i´m not sure whether this man reguarlly does this or not but its something to keep your eyes out for. i never let any of my bags out of my grip, let alone my eyesight, however my friend never felt the need to be so careful. Buenos Aries is great city and pretty safe provided you take some care. Keep your stuff with you at all times and the worst that could happen is that you´ll end up cover in a local man´s vomit.
On arriving in Buenos Aires International Airport we changed 300 US dollars at the Bank De La
Nacion (National Bank) in the main terminal for approximately 650 pesos. It was not until 2 days later we discovered that 3 of the 100 peso notes were counterfeit. We complained to the Tourist Police in the airport on our departure 3 weeks later, even producing the teller's receipt and counterfeit notes but they refused to pursue this and did not even record our complaint. I subsequently complained to the Argentinian Consulate in Toronto without success. Be warned that this can happen even from a Bank.
WHY? It means that the person is not pretty... It makes it little complicated if the girl is from Bolivia. But as a foregner or tourist I guess the locals understand you, that you dont know this. Even if they dont want to understand you, you have to ask if you want to know... No solution!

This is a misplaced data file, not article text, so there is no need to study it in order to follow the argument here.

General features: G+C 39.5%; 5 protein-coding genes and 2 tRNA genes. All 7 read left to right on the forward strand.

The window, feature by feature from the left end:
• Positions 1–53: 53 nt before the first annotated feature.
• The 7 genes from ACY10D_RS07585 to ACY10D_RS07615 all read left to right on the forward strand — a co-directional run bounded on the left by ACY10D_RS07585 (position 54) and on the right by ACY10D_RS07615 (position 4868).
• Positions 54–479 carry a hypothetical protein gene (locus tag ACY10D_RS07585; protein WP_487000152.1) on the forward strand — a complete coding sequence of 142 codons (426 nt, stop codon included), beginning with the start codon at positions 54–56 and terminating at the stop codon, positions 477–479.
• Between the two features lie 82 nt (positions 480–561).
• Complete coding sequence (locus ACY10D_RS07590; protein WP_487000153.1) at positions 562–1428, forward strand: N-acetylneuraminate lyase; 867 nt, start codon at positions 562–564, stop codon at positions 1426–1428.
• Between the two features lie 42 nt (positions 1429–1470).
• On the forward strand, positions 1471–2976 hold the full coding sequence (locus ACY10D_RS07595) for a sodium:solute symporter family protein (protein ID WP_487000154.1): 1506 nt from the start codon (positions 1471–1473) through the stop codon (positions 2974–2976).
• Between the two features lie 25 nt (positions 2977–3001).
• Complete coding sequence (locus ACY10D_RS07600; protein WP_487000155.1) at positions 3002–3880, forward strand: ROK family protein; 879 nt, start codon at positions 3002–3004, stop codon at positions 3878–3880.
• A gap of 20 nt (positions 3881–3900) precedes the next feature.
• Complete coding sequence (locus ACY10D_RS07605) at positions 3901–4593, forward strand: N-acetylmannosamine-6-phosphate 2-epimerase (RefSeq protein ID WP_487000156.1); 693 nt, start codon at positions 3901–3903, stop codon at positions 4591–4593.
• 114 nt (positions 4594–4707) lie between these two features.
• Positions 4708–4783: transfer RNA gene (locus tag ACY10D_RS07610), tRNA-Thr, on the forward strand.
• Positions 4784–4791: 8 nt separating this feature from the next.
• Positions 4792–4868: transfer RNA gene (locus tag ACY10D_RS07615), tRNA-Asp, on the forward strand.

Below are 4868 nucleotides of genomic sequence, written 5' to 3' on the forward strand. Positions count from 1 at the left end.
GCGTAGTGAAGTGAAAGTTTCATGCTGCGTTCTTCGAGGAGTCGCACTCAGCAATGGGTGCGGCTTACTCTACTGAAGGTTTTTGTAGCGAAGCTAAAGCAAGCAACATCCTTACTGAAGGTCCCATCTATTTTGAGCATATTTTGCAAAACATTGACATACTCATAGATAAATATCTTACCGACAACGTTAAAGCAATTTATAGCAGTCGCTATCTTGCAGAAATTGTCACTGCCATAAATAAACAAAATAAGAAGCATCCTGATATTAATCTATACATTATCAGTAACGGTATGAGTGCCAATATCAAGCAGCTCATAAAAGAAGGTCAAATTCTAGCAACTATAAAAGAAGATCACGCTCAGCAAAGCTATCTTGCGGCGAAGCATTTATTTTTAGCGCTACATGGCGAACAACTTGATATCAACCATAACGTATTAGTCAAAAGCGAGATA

Every where we went in Buenos Aires we noticed that the sidewalks were in desperate need of repair. They either were cracked, uneven, missing tiles so a plank was put over it to walk on and just large holes.
I definitely had a hard time walking around in the evenings with my heels and had to hold on for dear life to Ferni. During our last night in Buenos Aires it finally dawned on me to wear wedged heels (I had bought a pair a day before at a market) as I am prone to missing a step or falling into cracks and taking a tumble.
Thank goodness I didn't suffer any falls during this trip (a miracle).
So, if you are visiting Buenos Aires and want to wear heels, my advice, wear wedges.
We found large groupings of homeless people throughout the city's parks. They seemed to have formed small communities. We even observed a homeless woman given a homeless man a haircut in the park. They semed harmless and didn';t approach us for money but be on your guard as in any big city.
Graffiti was something we saw alot of in Buenos Aires. Graffiti is not uncommon in big cities so it was no surprise to find it here. It's a shame that buildings, statues and minuments are defaced in such a way. During my last visit to Buenos Aires there were several demonstations with people marching along the streets and spray painting buildings and walls as they walked.